The next day, September 26th, Mr. Gbur gave Sergeant Mines a written statement that "the only time the vehicle could have been struck, for me not to know about it, was as the squad was parked out infront [sic] of my home." (Def.St., ¶ 40; Notice of Discharge ¶ 10(o)). Sergeant Mines went to Mr. Gbur's house around 4:30 a.m. on September 26, 2006, and observed a red fire hydrant in Mr. Gbur's front yard, from which he collected fragments of what appeared to be a taillight. (Def.St., ¶ 41; Notice of Discharge ¶ 10(q)). Later that day, pictures of the damaged vehicle were taken. They showed a crease in the rear passenger side quarter panel with red paint markings that matched the red paint on the fire hydrant. (Def.St., ¶ 41; Notice of Discharge ¶ 10(t), (u)). Sergeant Mines also observed silver or gray paint transfer on the fire hydrant that matched the silver or gray paint on the damaged squad car. (Def.St., ¶ 41; Notice of Discharge ¶ 10(v)). Around noon, Mr. Gbur was ordered to return to the police station (apparently the Harvey police station although the document does not specify) to submit to urinalysis. (Def.St., ¶ 41; Notice of Discharge ¶ 10(w)).
Mr. Gbur finished his shift during the afternoon of the 26th and went home. He called his supervisor and told him, "there's a red fire hydrant in front of my house and that I couldn't confirm it if this is where the damage came from, but its possible." (Def.St., ¶ 42; Notice of Discharge ¶ 10(y)). Later, Mr. Gbur gave Sergeant Mines a second written statement saying that he "observed that a red fire hydrant that is on the street infront [sic] of said location had minor, possible, gray paint, and possible impact marks on said property." (Def.St., ¶ 42; Notice of Discharge ¶ 10(z)). Mr. Gbur never amended or supplemented the accident report he filed with the Thornton police department. (Def.St., ¶ 42; Notice of Discharge ¶ 10(l)).
Mr. Gbur was suspended on or around October 13, 2006, and his pay was stopped on or around October 24, 2006. (Def.St., ¶ 43; Gbur Dep., at 14). On November 1, 2006, Chief Joshua filed charges with the police commission against Mr. Gbur relating to the September 25, 2006 incident. (Def.St., ¶ 44; Gbur Dep., at 10; Joshua Dep., at 48). The decision to file the termination charges was Chief Joshua's alone. (Def.St., ¶ 44; Joshua Dep., at 49). Mr. Gbur agrees that Chief Joshua's recommendation to terminate Mr. Gbur was not based on race, or made in retaliation for any protected activity he engaged in. (Def.St., ¶ 44; Pl.Rsp., ¶ 44). Mr. Gbur claims that Chief Joshua told him in August 2008 ". . . time's gone by and you haven't wavered; and you know, I think maybe it was an actual accident . . . ." (Pl.Rsp., ¶ 44, Gbur Dep., at 109-110). When Mr. Gbur asked why, if that was the case, he fired him, he claims Chief Joshua told him he "didn't fire [him]; Sandra Alvarado fired [him]. Roy Wells fired [him]. Denard Eaves fired [him]. Mayor Kellogg fired [him]." (Pl.Rsp., ¶ 44, Gbur Dep., at 109-10).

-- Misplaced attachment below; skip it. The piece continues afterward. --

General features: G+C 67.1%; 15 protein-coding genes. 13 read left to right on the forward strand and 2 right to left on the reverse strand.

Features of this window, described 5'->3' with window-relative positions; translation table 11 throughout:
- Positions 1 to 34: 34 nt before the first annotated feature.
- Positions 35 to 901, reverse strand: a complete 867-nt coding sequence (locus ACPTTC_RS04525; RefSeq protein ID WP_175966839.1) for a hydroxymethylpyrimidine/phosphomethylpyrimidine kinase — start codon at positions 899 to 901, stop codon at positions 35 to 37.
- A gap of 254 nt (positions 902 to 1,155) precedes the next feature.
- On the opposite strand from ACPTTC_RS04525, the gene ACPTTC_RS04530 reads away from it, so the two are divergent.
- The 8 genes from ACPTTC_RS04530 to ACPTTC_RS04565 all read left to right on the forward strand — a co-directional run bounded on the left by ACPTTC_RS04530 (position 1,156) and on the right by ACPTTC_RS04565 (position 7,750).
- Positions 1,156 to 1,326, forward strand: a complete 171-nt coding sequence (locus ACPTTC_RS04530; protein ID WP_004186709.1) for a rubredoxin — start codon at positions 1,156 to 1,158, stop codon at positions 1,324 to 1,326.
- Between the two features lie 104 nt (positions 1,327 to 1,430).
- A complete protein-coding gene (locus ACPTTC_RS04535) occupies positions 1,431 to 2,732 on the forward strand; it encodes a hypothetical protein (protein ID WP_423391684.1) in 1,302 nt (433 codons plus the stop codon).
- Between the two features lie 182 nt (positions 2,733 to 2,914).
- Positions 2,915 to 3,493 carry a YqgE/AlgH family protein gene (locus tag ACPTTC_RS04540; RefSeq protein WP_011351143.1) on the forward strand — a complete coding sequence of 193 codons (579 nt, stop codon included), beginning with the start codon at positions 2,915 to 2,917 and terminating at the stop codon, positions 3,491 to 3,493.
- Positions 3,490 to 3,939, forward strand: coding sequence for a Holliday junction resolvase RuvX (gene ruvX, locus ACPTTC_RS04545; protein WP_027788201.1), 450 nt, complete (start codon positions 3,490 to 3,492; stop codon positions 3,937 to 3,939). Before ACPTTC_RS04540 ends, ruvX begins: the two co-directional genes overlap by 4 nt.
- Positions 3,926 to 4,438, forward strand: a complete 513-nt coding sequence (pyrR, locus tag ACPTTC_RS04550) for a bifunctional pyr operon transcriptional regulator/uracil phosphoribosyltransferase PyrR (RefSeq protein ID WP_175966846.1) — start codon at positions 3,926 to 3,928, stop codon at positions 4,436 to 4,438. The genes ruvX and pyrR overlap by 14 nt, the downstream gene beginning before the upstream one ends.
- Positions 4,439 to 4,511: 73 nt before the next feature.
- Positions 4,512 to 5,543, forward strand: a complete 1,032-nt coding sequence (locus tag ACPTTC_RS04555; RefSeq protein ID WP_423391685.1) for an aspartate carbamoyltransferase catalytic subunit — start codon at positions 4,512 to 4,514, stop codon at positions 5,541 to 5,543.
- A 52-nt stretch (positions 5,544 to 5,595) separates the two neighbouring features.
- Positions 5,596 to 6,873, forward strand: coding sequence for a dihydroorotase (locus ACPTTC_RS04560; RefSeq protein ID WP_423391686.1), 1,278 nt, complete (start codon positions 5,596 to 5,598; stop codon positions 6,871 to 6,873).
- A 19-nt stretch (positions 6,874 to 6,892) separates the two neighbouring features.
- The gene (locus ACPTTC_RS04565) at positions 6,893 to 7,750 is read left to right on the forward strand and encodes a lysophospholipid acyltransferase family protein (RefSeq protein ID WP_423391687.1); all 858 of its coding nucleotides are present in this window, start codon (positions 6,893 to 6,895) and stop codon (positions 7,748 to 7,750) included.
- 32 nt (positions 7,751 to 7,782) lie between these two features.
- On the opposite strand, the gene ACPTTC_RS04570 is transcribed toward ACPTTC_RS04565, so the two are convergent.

Chief Joshua held a Loudermill hearing*fn5 in his office on November 1, 2006, which Mr. Gbur attended with his attorney. (Def.St., ¶ 45; Gbur Dep., at 10). In addition, the Civil Service Commission of the City of Harvey held two hearings regarding Mr. Gbur's termination: one on January 30, 2007, and one on February 21, 2007. (Def.St., ¶ 45; Gbur Dep., at 10--11). Mr. Gbur was represented by counsel and testified under oath at the January 30, 2007 hearing, and other officers testified in his behalf at the February 21, 2007 hearing. (Def.St., ¶ 46; Gbur Dep., at 11--12).
At the Civil Service Commission hearing,*fn6 Mr. Gbur testified that during the late morning of September 25, 2006, he pulled his vehicle forward and ran over a large ball. He found this out from a neighbor; all he knew at the time was that he heard a loud bang and his car shook. (Def.St., ¶ 47; Notice of Discharge ¶ 10(bb)-(dd)). He further testified that he got out of his vehicle because he thought he had blown a tire, saw the ball, picked it up, returned to the vehicle, and drove away. (Def.St., ¶ 47; Notice of Discharge ¶ 10(ee)). Mr. Gbur said that as he drove away, he "put the car in reverse, hit the fire hydrant and then drove away, but did not know it." (Def.St., ¶ 47; (Notice of Discharge ¶ 10(ff)). Kimberly Newton, Mr. Gbur's neighbor and a witness to the incident, testified that "from all the adrenalin, being upset, thinking he might have blown a tire, he probably thought the car was in drive, and in actuality, he was in reverse and accidentally backed up and hit the fire hydrant." (Def.St., ¶ 48; Notice of Discharge ¶ 10(kk)). When he hit the fire hydrant, it moved. (Def.St., ¶ 48; Notice of Discharge ¶ 10(kk)).